[ https://issues.apache.org/jira/browse/HBASE14058?page=com.atlassian.jira.plugin.system.issuetabpanels:alltabpanel
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Abhilash updated HBASE14058:

Description:
The memory tuner works well in general cases but when we have a work load that is both read
heavy as well as write heavy the tuner does too many tuning. We should try to control the
number of tuner operation and stabilize it. The main problem was that the tuner thinks it
is in steady state even if it sees just one neutral tuner period thus does too many tuning
operations and too many reverts that too with large step sizes(step size was set to maximum
even after one neutral period). So to stop this I have thought of these steps:
1) The division created by μ + δ/2 and μ  δ/2 is too small. Statistically ~62% periods
will lie outside this range, which means 62% of the data points are considered either high
or low which is too much. Use μ + δ*0.8 and μ  δ*0.8 instead. On expectations it will
decrease number of tuner operations per 100 periods from 19 to just 10. If we use δ/2 then
31% of data values will be considered to be high and 31% will be considered to be low (2*0.31
* 0.31 = 0.19), on the other hand if we use δ*0.8 then 22% will be low and 22% will be high(2*0.22*0.22
~ 0.10).
2) Defining proper steady state by looking at past few periods(it is equal to hbase.regionserver.heapmemory.autotuner.lookup.periods)
rather than just last tuner operation. We say tuner is in steady state when last few tuner
periods were NEUTRAL. We keep decreasing step size unless it is extremely low. Then leave
system in that state for some time.
3) Rather then decreasing step size only while reverting, decrease the magnitude of step size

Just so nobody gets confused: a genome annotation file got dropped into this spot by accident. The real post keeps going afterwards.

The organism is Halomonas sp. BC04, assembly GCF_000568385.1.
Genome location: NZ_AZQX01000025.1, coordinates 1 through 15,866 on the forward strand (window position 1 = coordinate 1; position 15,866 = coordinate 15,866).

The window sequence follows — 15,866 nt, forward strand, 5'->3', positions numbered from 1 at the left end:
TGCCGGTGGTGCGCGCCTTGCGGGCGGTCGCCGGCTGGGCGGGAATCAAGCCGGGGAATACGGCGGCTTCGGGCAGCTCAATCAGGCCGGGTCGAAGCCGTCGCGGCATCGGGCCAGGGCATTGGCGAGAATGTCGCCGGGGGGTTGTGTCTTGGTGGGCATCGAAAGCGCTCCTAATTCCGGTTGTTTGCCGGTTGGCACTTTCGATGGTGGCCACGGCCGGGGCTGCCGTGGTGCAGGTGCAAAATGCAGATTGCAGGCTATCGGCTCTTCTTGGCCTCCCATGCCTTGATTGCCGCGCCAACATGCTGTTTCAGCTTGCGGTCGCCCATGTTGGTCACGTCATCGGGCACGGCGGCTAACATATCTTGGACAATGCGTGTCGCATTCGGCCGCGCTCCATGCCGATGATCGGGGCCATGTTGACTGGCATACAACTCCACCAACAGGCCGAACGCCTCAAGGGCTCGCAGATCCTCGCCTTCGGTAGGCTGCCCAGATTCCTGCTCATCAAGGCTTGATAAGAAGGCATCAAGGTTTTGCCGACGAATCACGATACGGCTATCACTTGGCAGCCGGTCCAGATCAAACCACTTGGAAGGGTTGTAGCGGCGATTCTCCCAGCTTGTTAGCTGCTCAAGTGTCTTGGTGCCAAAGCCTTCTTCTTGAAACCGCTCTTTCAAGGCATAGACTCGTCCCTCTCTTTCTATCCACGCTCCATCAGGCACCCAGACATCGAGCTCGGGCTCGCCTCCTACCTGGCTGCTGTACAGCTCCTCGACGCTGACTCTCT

whenever we are trying to revert tuning done in last few periods(sum the changes of last few
periods and compare to current step) rather than just looking at last period. When its magnitude
gets too low then make tuner steps NEUTRAL(no operation). This will cause step size to continuously
decrease unless we reach steady state. After that tuning process will restart (tuner step
size rests again when we reach steady state).
4) The tuning done in last few periods will be decaying sum of past tuner steps with sign.
This parameter will be positive for increase in memstore and negative for increase in block
cache. Rather than using arithmetic mean we use this to give more priority to recent tuner
steps.
Please see the attachments. One represents the size of memstore(green) and size of block cache(blue)
adjusted by tuner without these modification and other with the above modifications. I got
these results from YCSB test. The test was doing approximately 5000 inserts and 500 reads
per second (for one region server). The results can be further fine tuned and number of tuner
operation can be reduced with these changes in configuration.
For more fine tuning:
a) lower max step size (suggested = 4%)
b) lower min step size ( default if also fine )
To further decrease frequency of tuning operations:
c) increase the number of lookup periods ( in the tests it was just 10, default is 60 )
d) increase tuner period ( in the tests it was just 20 secs, default is 60secs)
I used smaller tuner period/ number of look up periods to get more data points.
was:
The memory tuner works well in general cases but when we have a work load that is both read
heavy as well as write heavy the tuner does too many tuning. We should try to control the
number of tuner operation and stabilize it. The main problem was that the tuner thinks it
is in steady state even if it sees just one neutral tuner period thus does too many tuning
operations and too many reverts that too with large step sizes(step size was set to maximum
even after one neutral period). So to stop this I have thought of these steps:
1) The division created by μ + δ/2 and μ  δ/2 is too small. Statistically ~62% periods
will lie outside this range, which means 62% of the data points are considered either high
or low which is too much. Use μ + δ*0.8 and μ  δ*0.8 instead. On expectations it will
decrease number of tuner operations per 100 periods from 19 to just 10. If we use δ/2 then
31% of data values will be considered to be high and 31% will be considered to be low (2*0.31
* 0.31 = 0.19), on the other hand if we use δ*0.8 then 22% will be low and 22% will be high(2*0.22*0.22
~ 0.10).
2) Defining proper steady state by looking at past few periods(it is equal to hbase.regionserver.heapmemory.autotuner.lookup.periods)